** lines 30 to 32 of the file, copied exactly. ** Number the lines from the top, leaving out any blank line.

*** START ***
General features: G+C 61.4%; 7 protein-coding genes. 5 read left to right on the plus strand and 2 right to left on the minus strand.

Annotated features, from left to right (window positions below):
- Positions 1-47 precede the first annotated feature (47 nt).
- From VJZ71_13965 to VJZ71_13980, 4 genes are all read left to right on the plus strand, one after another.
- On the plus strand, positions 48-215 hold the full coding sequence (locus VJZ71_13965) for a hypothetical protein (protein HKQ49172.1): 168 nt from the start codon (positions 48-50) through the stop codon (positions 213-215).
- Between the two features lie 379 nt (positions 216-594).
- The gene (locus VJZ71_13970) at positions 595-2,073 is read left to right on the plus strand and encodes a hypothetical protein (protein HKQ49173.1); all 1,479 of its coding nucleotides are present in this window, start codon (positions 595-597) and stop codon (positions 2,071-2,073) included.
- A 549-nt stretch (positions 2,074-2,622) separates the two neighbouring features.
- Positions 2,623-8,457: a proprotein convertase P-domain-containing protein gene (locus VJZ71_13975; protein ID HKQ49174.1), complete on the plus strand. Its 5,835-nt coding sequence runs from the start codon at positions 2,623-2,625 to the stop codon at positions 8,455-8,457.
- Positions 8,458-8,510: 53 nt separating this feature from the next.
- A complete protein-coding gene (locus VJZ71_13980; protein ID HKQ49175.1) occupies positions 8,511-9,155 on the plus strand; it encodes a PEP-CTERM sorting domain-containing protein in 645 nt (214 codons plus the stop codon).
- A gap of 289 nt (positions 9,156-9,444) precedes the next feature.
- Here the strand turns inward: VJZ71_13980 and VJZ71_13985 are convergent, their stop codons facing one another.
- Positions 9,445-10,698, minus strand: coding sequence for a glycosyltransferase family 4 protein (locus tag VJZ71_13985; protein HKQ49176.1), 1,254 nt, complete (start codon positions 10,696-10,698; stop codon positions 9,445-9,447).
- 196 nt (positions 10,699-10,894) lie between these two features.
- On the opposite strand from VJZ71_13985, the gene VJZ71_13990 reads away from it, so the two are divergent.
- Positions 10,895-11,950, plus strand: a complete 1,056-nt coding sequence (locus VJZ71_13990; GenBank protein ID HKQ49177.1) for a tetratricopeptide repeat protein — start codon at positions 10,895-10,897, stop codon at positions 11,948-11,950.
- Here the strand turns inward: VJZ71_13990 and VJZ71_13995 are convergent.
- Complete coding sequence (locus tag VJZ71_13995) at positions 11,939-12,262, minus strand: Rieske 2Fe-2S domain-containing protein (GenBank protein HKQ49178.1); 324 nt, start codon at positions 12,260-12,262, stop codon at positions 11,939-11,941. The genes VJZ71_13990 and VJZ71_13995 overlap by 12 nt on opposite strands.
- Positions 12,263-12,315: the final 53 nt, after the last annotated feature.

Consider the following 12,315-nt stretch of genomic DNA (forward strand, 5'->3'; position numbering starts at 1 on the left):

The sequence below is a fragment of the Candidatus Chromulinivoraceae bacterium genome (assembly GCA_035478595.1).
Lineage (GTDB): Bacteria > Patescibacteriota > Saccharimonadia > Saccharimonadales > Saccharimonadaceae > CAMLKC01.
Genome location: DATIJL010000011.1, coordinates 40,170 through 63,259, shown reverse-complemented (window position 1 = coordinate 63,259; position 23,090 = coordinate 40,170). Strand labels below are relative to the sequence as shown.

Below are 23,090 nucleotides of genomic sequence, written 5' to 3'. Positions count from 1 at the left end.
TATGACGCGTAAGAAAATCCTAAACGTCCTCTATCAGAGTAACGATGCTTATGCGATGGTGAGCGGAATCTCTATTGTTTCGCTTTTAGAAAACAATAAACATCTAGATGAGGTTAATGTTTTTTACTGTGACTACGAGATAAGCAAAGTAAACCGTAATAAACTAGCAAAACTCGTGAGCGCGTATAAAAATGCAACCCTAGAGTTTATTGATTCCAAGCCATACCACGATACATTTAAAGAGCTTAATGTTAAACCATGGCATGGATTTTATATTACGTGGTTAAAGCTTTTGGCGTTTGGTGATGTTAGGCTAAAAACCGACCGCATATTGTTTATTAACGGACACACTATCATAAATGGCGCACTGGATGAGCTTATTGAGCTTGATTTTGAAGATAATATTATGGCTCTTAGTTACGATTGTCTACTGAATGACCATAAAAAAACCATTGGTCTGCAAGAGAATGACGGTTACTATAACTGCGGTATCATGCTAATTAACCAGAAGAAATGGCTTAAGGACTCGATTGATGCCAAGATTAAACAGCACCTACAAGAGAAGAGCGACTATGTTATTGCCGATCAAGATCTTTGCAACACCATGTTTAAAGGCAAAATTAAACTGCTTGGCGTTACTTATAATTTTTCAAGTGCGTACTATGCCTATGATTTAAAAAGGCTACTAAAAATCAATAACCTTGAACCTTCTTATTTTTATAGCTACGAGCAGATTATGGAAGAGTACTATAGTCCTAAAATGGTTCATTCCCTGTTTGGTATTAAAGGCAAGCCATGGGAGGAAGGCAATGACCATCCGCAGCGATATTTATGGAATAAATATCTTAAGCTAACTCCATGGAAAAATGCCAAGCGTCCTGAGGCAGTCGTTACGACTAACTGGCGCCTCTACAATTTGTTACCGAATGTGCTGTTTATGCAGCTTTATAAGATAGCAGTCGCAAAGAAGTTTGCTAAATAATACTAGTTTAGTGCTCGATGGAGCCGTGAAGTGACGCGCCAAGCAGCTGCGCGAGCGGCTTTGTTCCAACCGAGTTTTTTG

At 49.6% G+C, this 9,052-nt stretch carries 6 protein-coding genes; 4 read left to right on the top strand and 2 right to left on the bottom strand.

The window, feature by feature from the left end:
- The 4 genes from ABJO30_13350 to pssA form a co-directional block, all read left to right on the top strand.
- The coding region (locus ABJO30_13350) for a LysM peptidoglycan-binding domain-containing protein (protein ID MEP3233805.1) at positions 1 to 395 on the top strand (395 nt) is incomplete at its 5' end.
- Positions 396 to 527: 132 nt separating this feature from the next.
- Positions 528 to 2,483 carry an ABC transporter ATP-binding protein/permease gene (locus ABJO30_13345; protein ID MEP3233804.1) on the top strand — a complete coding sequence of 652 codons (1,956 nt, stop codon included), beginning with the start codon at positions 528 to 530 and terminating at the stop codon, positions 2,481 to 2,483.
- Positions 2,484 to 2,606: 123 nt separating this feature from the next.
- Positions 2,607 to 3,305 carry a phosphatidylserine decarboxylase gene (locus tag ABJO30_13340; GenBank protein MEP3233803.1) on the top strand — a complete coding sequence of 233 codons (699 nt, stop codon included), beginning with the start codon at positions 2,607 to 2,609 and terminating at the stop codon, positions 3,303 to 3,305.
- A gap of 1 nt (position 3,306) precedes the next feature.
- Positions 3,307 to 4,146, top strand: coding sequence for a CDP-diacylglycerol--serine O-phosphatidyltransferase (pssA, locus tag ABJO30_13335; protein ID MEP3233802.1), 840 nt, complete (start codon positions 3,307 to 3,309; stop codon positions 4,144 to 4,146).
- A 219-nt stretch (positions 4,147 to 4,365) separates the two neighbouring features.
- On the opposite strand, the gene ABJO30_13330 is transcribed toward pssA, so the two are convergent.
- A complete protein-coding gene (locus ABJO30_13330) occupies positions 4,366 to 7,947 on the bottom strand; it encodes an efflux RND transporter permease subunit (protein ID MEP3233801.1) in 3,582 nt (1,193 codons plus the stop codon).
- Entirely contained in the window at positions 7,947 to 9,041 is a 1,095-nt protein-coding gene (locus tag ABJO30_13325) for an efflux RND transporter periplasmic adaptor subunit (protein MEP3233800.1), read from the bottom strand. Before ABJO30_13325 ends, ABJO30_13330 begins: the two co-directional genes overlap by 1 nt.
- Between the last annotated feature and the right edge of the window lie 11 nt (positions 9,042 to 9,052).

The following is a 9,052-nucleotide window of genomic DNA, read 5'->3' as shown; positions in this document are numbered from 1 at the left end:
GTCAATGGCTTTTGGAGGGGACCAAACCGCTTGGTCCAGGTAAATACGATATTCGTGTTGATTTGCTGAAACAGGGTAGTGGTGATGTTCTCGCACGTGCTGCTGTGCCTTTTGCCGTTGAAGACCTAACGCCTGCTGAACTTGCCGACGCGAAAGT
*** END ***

- The coding region (locus ABJO30_13350) for a LysM peptidoglycan-binding domain-containing protein (protein ID MEP3233805.1) at positions 1 to 395 on the top strand (395 nt) is incomplete at its 5' end.
- Positions 396 to 527: 132 nt separating this feature from the next.
- Positions 528 to 2,483 carry an ABC transporter ATP-binding protein/permease gene (locus ABJO30_13345; protein ID MEP3233804.1) on the top strand — a complete coding sequence of 652 codons (1,956 nt, stop codon included), beginning with the start codon at positions 528 to 530 and terminating at the stop codon, positions 2,481 to 2,483.